Sure, implementing Zero Trust across your IT infrastructure might be easier if a definitive standard specified the exact approach to take.
Yet Zero Trust is really a collection of principles and best practices, guided by a fresh way of looking at security. The US Department of Defense even states in their reference architecture that Zero Trust is a philosophical outlook requiring a change in organizational mindset.
So how do you implement a new mindset and know that it's working? It starts with knowing what the most valuable assets are that you're trying to protect with a Zero Trust posture.
At the core of Zero Trust is the assumption that your IT environment has already been breached. Zero Trust recommends moving beyond traditional perimeter security because perimeters will always be breached.
The only way to deal with an intruder (either an outside hacker or insider threat actor) is to deny anyone and anything implicit trust. Requests for access to your data or IT resources must be validated and authenticated. Not just once. Every time.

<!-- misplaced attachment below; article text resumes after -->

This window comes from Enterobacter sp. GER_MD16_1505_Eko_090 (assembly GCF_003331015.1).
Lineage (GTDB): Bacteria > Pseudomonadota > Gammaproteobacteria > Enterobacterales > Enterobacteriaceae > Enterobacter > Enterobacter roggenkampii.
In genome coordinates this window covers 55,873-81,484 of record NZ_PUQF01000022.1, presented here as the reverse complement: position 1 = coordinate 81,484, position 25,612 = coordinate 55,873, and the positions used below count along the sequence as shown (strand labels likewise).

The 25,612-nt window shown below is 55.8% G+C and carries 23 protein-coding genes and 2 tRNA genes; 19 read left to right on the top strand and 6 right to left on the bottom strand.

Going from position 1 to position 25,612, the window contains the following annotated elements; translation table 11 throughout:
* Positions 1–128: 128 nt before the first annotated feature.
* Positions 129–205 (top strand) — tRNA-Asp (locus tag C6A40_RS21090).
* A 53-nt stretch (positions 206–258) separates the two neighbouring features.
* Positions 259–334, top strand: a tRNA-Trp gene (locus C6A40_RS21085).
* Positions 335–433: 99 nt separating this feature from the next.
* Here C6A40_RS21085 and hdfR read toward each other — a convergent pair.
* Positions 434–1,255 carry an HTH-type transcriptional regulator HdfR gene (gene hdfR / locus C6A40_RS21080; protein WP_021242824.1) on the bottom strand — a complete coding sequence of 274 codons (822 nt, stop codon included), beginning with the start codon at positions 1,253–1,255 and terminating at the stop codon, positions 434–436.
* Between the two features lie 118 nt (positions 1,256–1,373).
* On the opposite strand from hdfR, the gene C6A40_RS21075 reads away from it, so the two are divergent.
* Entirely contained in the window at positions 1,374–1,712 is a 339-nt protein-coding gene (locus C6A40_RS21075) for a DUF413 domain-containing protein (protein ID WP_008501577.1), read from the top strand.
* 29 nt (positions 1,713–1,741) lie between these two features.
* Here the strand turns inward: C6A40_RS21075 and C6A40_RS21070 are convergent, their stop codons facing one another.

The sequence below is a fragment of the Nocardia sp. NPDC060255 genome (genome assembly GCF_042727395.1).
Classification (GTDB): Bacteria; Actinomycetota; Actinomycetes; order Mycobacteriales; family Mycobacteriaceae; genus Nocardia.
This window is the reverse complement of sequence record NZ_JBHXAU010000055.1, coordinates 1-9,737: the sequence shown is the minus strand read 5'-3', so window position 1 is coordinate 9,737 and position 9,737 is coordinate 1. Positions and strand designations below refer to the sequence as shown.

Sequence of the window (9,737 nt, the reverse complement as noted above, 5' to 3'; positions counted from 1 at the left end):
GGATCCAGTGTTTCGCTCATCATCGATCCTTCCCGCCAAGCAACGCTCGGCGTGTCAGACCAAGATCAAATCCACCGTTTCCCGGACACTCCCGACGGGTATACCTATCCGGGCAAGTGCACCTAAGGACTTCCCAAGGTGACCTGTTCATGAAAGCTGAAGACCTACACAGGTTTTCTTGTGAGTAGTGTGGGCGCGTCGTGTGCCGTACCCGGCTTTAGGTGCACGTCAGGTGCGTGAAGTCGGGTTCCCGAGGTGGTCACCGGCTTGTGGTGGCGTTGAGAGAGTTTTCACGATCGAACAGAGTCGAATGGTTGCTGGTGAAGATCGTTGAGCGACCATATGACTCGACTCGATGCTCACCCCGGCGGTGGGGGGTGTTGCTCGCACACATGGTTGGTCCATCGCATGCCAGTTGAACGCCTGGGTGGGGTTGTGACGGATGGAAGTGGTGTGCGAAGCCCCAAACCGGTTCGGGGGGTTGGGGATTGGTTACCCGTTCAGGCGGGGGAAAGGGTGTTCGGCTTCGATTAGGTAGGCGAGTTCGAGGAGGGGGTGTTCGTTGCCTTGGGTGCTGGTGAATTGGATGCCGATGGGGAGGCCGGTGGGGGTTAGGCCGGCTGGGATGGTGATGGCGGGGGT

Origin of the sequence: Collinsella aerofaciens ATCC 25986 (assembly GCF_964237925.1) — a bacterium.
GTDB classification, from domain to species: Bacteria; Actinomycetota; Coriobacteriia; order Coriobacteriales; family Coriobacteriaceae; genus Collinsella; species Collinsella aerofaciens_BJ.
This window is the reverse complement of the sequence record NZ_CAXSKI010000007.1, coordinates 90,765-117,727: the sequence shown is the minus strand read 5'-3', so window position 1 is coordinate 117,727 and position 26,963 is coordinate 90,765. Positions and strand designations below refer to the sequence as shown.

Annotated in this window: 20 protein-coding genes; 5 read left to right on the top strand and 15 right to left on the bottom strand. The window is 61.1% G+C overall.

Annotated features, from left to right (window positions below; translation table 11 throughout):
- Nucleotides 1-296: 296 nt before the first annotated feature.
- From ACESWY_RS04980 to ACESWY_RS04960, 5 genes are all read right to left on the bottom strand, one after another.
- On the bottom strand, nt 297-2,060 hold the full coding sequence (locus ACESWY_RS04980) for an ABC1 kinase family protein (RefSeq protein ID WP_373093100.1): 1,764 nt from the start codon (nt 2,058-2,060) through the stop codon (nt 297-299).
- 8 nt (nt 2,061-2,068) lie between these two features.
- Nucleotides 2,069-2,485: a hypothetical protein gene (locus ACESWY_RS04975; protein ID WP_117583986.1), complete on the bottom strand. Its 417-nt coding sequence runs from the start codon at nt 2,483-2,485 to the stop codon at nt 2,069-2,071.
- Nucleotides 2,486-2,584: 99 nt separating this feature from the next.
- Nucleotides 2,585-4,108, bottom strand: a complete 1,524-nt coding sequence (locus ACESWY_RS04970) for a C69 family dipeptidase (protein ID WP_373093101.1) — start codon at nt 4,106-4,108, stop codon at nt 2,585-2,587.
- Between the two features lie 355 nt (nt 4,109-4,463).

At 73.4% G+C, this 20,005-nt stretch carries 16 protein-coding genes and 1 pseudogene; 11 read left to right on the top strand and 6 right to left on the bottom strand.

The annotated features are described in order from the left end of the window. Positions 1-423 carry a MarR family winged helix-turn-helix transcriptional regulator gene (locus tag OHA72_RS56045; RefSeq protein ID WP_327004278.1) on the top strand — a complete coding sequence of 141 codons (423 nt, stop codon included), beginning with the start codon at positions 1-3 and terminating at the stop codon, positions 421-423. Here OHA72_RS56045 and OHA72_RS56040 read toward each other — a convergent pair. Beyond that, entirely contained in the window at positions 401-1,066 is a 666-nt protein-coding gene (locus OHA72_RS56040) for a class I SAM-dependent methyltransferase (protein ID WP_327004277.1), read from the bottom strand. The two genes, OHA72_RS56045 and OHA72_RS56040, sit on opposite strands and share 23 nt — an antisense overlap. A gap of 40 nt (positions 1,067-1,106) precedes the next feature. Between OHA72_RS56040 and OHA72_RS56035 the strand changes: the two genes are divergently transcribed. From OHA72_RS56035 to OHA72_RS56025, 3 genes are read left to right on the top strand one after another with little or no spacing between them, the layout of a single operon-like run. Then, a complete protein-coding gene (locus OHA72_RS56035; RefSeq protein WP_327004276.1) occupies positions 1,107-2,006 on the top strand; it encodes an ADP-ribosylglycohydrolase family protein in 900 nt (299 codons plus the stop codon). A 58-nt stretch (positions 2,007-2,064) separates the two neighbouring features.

Zero Trust is the defensive posture of continually monitoring and controlling activity and access, challenging requests at every turn, and providing the bare minimum privileges to meet a validated data or resource request.
Cybersecurity experts have testified before the US Congress about what threat actors are after when they carry out cyber-attacks. Of course, each incident and breach is unique, but they all share on thing in common:
Threat actors want your data.
An enterprise's most valuable asset is its sensitive information, such as customer data, intellectual property, and other trade secrets underlying the corporate strategy. The IT assets housing and supporting all this data are important to threat actors only as a means to get to that data.
Zero Trust is a methodology, a set of design principles, and a change in defensive mindset. Your first decision is deciding where to start your Zero Trust implementation.
Read this fact sheet to learn more about Zero Trust and data-centric security.